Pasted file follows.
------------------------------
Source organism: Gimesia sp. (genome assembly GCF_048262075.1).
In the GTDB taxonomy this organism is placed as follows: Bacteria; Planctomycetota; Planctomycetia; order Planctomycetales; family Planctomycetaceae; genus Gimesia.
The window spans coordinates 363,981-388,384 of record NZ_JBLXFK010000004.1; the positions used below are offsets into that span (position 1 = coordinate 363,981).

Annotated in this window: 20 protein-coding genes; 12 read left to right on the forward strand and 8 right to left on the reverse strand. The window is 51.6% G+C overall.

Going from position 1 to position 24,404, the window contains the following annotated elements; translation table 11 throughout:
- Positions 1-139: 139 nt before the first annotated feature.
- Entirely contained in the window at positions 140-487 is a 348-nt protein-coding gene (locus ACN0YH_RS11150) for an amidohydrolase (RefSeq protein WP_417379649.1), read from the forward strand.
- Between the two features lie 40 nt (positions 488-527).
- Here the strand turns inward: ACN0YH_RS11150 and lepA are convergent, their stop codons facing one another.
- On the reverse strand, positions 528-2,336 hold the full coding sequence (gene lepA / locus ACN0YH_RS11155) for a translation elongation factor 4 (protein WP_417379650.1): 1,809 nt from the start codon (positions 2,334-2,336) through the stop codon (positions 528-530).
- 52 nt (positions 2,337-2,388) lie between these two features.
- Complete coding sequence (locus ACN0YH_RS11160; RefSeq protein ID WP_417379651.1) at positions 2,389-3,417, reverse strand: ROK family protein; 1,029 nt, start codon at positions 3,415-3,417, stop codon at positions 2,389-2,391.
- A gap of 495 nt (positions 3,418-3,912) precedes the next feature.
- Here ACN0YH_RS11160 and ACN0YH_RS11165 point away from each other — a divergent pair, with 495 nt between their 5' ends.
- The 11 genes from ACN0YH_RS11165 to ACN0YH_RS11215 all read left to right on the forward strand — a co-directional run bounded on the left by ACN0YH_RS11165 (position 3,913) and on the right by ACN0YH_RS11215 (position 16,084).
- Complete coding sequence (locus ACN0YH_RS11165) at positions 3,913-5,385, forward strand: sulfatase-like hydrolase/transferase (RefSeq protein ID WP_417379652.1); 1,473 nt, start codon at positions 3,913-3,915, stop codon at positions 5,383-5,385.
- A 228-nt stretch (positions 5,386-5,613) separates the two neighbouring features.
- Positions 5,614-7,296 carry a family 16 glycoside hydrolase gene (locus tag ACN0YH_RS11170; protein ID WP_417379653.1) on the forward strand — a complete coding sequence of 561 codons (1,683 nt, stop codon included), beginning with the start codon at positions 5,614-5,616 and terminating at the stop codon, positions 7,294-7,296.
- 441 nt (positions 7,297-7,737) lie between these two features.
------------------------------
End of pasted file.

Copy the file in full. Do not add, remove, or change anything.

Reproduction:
Source organism: Gimesia sp. (genome assembly GCF_048262075.1).
In the GTDB taxonomy this organism is placed as follows: Bacteria; Planctomycetota; Planctomycetia; order Planctomycetales; family Planctomycetaceae; genus Gimesia.
The window spans coordinates 363,981-388,384 of record NZ_JBLXFK010000004.1; the positions used below are offsets into that span (position 1 = coordinate 363,981).

Annotated in this window: 20 protein-coding genes; 12 read left to right on the forward strand and 8 right to left on the reverse strand. The window is 51.6% G+C overall.

Going from position 1 to position 24,404, the window contains the following annotated elements; translation table 11 throughout:
- Positions 1-139: 139 nt before the first annotated feature.
- Entirely contained in the window at positions 140-487 is a 348-nt protein-coding gene (locus ACN0YH_RS11150) for an amidohydrolase (RefSeq protein WP_417379649.1), read from the forward strand.
- Between the two features lie 40 nt (positions 488-527).
- Here the strand turns inward: ACN0YH_RS11150 and lepA are convergent, their stop codons facing one another.
- On the reverse strand, positions 528-2,336 hold the full coding sequence (gene lepA / locus ACN0YH_RS11155) for a translation elongation factor 4 (protein WP_417379650.1): 1,809 nt from the start codon (positions 2,334-2,336) through the stop codon (positions 528-530).
- 52 nt (positions 2,337-2,388) lie between these two features.
- Complete coding sequence (locus ACN0YH_RS11160; RefSeq protein ID WP_417379651.1) at positions 2,389-3,417, reverse strand: ROK family protein; 1,029 nt, start codon at positions 3,415-3,417, stop codon at positions 2,389-2,391.
- A gap of 495 nt (positions 3,418-3,912) precedes the next feature.
- Here ACN0YH_RS11160 and ACN0YH_RS11165 point away from each other — a divergent pair, with 495 nt between their 5' ends.
- The 11 genes from ACN0YH_RS11165 to ACN0YH_RS11215 all read left to right on the forward strand — a co-directional run bounded on the left by ACN0YH_RS11165 (position 3,913) and on the right by ACN0YH_RS11215 (position 16,084).
- Complete coding sequence (locus ACN0YH_RS11165) at positions 3,913-5,385, forward strand: sulfatase-like hydrolase/transferase (RefSeq protein ID WP_417379652.1); 1,473 nt, start codon at positions 3,913-3,915, stop codon at positions 5,383-5,385.
- A 228-nt stretch (positions 5,386-5,613) separates the two neighbouring features.
- Positions 5,614-7,296 carry a family 16 glycoside hydrolase gene (locus tag ACN0YH_RS11170; protein ID WP_417379653.1) on the forward strand — a complete coding sequence of 561 codons (1,683 nt, stop codon included), beginning with the start codon at positions 5,614-5,616 and terminating at the stop codon, positions 7,294-7,296.
- 441 nt (positions 7,297-7,737) lie between these two features.